The Indonesian religious organization Nahdlatul Ulama has issued a fatwa prohibiting the use of cryptocurrencies, calling them “Haram,” or forbidden under Islamic law. The debate over the use of digital assets in the Islamic world has raged for years, but many Islamic countries, including Dubai and Iran, have enthusiastically accepted the use of crypto assets and are currently working to make their use legal.
According to a local daily, the decision to issue a fatwa against the use of digital assets came after a discussion held by the organization this week. According to reports, the discussion on digital assets became heated and dynamic as they all agreed that the use of digital assets could undermine the financial system. Another strong reason for disowning digital assets was its use for illegal purposes. The organization’s official website featured a quote that read,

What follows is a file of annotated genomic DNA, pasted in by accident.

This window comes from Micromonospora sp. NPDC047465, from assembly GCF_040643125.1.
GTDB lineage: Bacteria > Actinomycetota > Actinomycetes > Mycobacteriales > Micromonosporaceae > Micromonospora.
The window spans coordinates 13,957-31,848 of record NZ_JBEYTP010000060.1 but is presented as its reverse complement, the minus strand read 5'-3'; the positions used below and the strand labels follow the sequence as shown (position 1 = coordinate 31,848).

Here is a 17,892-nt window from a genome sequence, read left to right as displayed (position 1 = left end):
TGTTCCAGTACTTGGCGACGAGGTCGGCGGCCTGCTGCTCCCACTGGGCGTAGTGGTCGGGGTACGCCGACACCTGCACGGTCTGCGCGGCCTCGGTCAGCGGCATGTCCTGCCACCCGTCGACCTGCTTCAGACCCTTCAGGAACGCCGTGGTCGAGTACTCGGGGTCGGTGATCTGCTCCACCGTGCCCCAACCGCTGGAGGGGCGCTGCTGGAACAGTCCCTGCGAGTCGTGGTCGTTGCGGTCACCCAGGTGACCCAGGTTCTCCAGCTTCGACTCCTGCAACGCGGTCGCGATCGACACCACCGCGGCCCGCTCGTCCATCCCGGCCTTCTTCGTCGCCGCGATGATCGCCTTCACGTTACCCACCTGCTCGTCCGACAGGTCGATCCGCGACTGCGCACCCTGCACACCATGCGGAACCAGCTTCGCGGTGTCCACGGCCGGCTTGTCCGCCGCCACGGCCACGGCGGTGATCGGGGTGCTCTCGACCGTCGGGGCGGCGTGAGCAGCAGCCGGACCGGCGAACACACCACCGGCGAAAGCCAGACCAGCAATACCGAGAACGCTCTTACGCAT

“Despite the fact that crypto is already recognized by the government as a commodity, participants in the bahtsul masail concluded that it cannot be legalized under [Islamic sharia].”
Although the Islamic organization has declared crypto assets to be Haram, Indonesia as a country is rapidly adopting digital assets, with the adoption rate increasing by 40% in the first two quarters of 2021.
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The status of digital assets as forbidden is not a widely held belief among the Muslim community as a whole, with differing perspectives varying by region. For example, a leading Sharia compliance expert in Malaysia stated that the use of cryptocurrency assets is not haram and is a legitimate form of currency.
Until the central bank and the government decided to promote the use of digital assets, leading religious organizations in Dubai held a similar belief. As a result, it is clear that religious groups’ views on crypto assets are not uniform, and their fatwa against such assets has no impact on their use outside of a specific region.